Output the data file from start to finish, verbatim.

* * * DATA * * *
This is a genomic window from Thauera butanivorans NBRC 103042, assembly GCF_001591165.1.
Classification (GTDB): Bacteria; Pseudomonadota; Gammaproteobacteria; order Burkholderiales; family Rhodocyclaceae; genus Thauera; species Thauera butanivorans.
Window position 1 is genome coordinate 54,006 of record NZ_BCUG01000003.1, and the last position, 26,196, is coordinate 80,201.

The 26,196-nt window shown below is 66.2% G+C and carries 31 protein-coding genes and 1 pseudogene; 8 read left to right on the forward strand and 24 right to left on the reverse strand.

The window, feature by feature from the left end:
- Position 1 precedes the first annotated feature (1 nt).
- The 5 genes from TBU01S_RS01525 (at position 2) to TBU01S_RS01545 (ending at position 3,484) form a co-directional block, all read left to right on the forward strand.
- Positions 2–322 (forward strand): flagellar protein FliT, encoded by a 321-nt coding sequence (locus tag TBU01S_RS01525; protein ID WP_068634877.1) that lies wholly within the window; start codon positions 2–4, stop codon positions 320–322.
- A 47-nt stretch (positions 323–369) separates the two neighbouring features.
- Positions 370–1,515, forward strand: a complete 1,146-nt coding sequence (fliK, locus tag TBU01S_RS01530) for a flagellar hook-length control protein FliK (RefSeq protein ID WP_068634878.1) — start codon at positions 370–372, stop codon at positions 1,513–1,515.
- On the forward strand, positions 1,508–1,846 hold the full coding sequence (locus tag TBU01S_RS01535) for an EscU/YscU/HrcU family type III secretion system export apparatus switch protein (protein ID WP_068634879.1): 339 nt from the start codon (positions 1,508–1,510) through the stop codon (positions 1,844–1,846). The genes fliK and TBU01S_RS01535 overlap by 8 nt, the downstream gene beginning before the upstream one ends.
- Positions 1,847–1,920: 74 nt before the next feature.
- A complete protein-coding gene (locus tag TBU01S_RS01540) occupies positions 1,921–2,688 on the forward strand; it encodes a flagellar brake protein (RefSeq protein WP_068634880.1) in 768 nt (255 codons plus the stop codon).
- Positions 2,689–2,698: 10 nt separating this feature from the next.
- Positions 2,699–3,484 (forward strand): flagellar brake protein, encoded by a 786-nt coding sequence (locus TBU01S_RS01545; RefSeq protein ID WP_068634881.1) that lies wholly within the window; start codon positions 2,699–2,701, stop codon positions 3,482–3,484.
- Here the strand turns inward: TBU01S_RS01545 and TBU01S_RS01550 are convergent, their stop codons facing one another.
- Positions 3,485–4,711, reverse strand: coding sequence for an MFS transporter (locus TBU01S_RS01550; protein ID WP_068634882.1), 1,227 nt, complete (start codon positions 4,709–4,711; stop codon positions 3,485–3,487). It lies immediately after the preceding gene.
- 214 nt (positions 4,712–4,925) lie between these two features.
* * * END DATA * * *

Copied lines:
This is a genomic window from Thauera butanivorans NBRC 103042, assembly GCF_001591165.1.
Classification (GTDB): Bacteria; Pseudomonadota; Gammaproteobacteria; order Burkholderiales; family Rhodocyclaceae; genus Thauera; species Thauera butanivorans.
Window position 1 is genome coordinate 54,006 of record NZ_BCUG01000003.1, and the last position, 26,196, is coordinate 80,201.

The 26,196-nt window shown below is 66.2% G+C and carries 31 protein-coding genes and 1 pseudogene; 8 read left to right on the forward strand and 24 right to left on the reverse strand.

The window, feature by feature from the left end:
- Position 1 precedes the first annotated feature (1 nt).
- The 5 genes from TBU01S_RS01525 (at position 2) to TBU01S_RS01545 (ending at position 3,484) form a co-directional block, all read left to right on the forward strand.
- Positions 2–322 (forward strand): flagellar protein FliT, encoded by a 321-nt coding sequence (locus tag TBU01S_RS01525; protein ID WP_068634877.1) that lies wholly within the window; start codon positions 2–4, stop codon positions 320–322.
- A 47-nt stretch (positions 323–369) separates the two neighbouring features.
- Positions 370–1,515, forward strand: a complete 1,146-nt coding sequence (fliK, locus tag TBU01S_RS01530) for a flagellar hook-length control protein FliK (RefSeq protein ID WP_068634878.1) — start codon at positions 370–372, stop codon at positions 1,513–1,515.
- On the forward strand, positions 1,508–1,846 hold the full coding sequence (locus tag TBU01S_RS01535) for an EscU/YscU/HrcU family type III secretion system export apparatus switch protein (protein ID WP_068634879.1): 339 nt from the start codon (positions 1,508–1,510) through the stop codon (positions 1,844–1,846). The genes fliK and TBU01S_RS01535 overlap by 8 nt, the downstream gene beginning before the upstream one ends.
- Positions 1,847–1,920: 74 nt before the next feature.
- A complete protein-coding gene (locus tag TBU01S_RS01540) occupies positions 1,921–2,688 on the forward strand; it encodes a flagellar brake protein (RefSeq protein WP_068634880.1) in 768 nt (255 codons plus the stop codon).
- Positions 2,689–2,698: 10 nt separating this feature from the next.
- Positions 2,699–3,484 (forward strand): flagellar brake protein, encoded by a 786-nt coding sequence (locus TBU01S_RS01545; RefSeq protein ID WP_068634881.1) that lies wholly within the window; start codon positions 2,699–2,701, stop codon positions 3,482–3,484.
- Here the strand turns inward: TBU01S_RS01545 and TBU01S_RS01550 are convergent, their stop codons facing one another.
- Positions 3,485–4,711, reverse strand: coding sequence for an MFS transporter (locus TBU01S_RS01550; protein ID WP_068634882.1), 1,227 nt, complete (start codon positions 4,709–4,711; stop codon positions 3,485–3,487). It lies immediately after the preceding gene.
- 214 nt (positions 4,712–4,925) lie between these two features.